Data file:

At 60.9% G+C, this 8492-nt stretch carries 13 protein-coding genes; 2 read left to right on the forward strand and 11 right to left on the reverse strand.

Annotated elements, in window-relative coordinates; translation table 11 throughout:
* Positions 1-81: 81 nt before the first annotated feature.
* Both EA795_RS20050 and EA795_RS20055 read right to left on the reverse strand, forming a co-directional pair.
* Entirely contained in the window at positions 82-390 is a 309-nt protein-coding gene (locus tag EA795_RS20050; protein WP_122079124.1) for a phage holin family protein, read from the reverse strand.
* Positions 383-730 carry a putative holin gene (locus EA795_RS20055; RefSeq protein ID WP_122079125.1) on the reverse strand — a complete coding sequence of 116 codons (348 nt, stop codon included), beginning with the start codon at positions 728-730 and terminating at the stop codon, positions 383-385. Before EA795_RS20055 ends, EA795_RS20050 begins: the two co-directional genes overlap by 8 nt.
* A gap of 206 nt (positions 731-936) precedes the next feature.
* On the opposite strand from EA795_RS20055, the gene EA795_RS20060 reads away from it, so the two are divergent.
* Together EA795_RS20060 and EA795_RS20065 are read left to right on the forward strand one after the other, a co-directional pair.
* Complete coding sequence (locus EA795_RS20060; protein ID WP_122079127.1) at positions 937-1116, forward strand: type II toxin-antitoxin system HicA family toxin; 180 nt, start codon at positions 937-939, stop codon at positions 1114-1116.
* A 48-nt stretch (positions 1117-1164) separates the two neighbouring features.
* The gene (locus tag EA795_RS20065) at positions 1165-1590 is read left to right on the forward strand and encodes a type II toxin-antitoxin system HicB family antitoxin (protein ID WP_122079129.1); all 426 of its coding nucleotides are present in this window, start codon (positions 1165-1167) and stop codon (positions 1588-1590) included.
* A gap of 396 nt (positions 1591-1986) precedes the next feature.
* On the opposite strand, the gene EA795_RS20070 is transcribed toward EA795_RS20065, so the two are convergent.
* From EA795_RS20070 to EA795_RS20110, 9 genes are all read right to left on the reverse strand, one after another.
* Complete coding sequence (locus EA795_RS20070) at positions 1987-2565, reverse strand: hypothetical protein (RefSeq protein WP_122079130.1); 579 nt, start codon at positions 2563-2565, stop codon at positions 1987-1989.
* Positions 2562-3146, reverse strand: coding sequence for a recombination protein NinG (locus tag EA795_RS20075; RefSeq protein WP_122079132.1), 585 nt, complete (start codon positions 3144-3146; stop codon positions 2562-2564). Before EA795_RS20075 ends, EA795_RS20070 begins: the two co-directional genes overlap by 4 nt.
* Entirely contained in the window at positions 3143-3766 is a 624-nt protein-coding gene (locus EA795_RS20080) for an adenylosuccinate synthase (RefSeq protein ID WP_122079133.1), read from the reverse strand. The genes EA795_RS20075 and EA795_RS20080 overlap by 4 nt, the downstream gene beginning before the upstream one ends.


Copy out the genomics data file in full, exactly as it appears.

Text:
At 60.9% G+C, this 8492-nt stretch carries 13 protein-coding genes; 2 read left to right on the forward strand and 11 right to left on the reverse strand.

Annotated elements, in window-relative coordinates; translation table 11 throughout:
* Positions 1-81: 81 nt before the first annotated feature.
* Both EA795_RS20050 and EA795_RS20055 read right to left on the reverse strand, forming a co-directional pair.
* Entirely contained in the window at positions 82-390 is a 309-nt protein-coding gene (locus tag EA795_RS20050; protein WP_122079124.1) for a phage holin family protein, read from the reverse strand.
* Positions 383-730 carry a putative holin gene (locus EA795_RS20055; RefSeq protein ID WP_122079125.1) on the reverse strand — a complete coding sequence of 116 codons (348 nt, stop codon included), beginning with the start codon at positions 728-730 and terminating at the stop codon, positions 383-385. Before EA795_RS20055 ends, EA795_RS20050 begins: the two co-directional genes overlap by 8 nt.
* A gap of 206 nt (positions 731-936) precedes the next feature.
* On the opposite strand from EA795_RS20055, the gene EA795_RS20060 reads away from it, so the two are divergent.
* Together EA795_RS20060 and EA795_RS20065 are read left to right on the forward strand one after the other, a co-directional pair.
* Complete coding sequence (locus EA795_RS20060; protein ID WP_122079127.1) at positions 937-1116, forward strand: type II toxin-antitoxin system HicA family toxin; 180 nt, start codon at positions 937-939, stop codon at positions 1114-1116.
* A 48-nt stretch (positions 1117-1164) separates the two neighbouring features.
* The gene (locus tag EA795_RS20065) at positions 1165-1590 is read left to right on the forward strand and encodes a type II toxin-antitoxin system HicB family antitoxin (protein ID WP_122079129.1); all 426 of its coding nucleotides are present in this window, start codon (positions 1165-1167) and stop codon (positions 1588-1590) included.
* A gap of 396 nt (positions 1591-1986) precedes the next feature.
* On the opposite strand, the gene EA795_RS20070 is transcribed toward EA795_RS20065, so the two are convergent.
* From EA795_RS20070 to EA795_RS20110, 9 genes are all read right to left on the reverse strand, one after another.
* Complete coding sequence (locus EA795_RS20070) at positions 1987-2565, reverse strand: hypothetical protein (RefSeq protein WP_122079130.1); 579 nt, start codon at positions 2563-2565, stop codon at positions 1987-1989.
* Positions 2562-3146, reverse strand: coding sequence for a recombination protein NinG (locus tag EA795_RS20075; RefSeq protein WP_122079132.1), 585 nt, complete (start codon positions 3144-3146; stop codon positions 2562-2564). Before EA795_RS20075 ends, EA795_RS20070 begins: the two co-directional genes overlap by 4 nt.
* Entirely contained in the window at positions 3143-3766 is a 624-nt protein-coding gene (locus EA795_RS20080) for an adenylosuccinate synthase (RefSeq protein ID WP_122079133.1), read from the reverse strand. The genes EA795_RS20075 and EA795_RS20080 overlap by 4 nt, the downstream gene beginning before the upstream one ends.